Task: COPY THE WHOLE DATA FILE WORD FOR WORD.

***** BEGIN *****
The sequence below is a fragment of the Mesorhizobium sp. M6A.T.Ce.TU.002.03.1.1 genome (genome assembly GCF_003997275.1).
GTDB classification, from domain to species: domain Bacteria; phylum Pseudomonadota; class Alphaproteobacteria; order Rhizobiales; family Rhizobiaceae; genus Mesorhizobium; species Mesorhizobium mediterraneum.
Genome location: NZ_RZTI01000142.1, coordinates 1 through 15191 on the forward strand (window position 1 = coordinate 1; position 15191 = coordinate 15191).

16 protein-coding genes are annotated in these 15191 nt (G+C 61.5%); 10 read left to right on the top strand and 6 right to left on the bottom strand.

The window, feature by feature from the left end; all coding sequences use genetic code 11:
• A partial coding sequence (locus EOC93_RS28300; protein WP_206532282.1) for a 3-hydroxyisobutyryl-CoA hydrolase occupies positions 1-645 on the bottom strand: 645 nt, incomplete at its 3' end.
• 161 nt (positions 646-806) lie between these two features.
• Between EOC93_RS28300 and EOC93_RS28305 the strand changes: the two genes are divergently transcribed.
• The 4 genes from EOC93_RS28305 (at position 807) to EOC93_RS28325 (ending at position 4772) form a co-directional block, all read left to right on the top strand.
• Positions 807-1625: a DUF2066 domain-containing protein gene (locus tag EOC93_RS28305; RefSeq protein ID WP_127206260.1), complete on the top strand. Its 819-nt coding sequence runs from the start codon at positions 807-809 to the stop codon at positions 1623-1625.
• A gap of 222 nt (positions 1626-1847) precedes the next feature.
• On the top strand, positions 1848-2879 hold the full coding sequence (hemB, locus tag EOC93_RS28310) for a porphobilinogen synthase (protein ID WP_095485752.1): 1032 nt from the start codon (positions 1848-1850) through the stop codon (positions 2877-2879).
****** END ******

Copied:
The sequence below is a fragment of the Mesorhizobium sp. M6A.T.Ce.TU.002.03.1.1 genome (genome assembly GCF_003997275.1).
GTDB classification, from domain to species: domain Bacteria; phylum Pseudomonadota; class Alphaproteobacteria; order Rhizobiales; family Rhizobiaceae; genus Mesorhizobium; species Mesorhizobium mediterraneum.
Genome location: NZ_RZTI01000142.1, coordinates 1 through 15191 on the forward strand (window position 1 = coordinate 1; position 15191 = coordinate 15191).

16 protein-coding genes are annotated in these 15191 nt (G+C 61.5%); 10 read left to right on the top strand and 6 right to left on the bottom strand.

The window, feature by feature from the left end; all coding sequences use genetic code 11:
• A partial coding sequence (locus EOC93_RS28300; protein WP_206532282.1) for a 3-hydroxyisobutyryl-CoA hydrolase occupies positions 1-645 on the bottom strand: 645 nt, incomplete at its 3' end.
• 161 nt (positions 646-806) lie between these two features.
• Between EOC93_RS28300 and EOC93_RS28305 the strand changes: the two genes are divergently transcribed.
• The 4 genes from EOC93_RS28305 (at position 807) to EOC93_RS28325 (ending at position 4772) form a co-directional block, all read left to right on the top strand.
• Positions 807-1625: a DUF2066 domain-containing protein gene (locus tag EOC93_RS28305; RefSeq protein ID WP_127206260.1), complete on the top strand. Its 819-nt coding sequence runs from the start codon at positions 807-809 to the stop codon at positions 1623-1625.
• A gap of 222 nt (positions 1626-1847) precedes the next feature.
• On the top strand, positions 1848-2879 hold the full coding sequence (hemB, locus tag EOC93_RS28310) for a porphobilinogen synthase (protein ID WP_095485752.1): 1032 nt from the start codon (positions 1848-1850) through the stop codon (positions 2877-2879).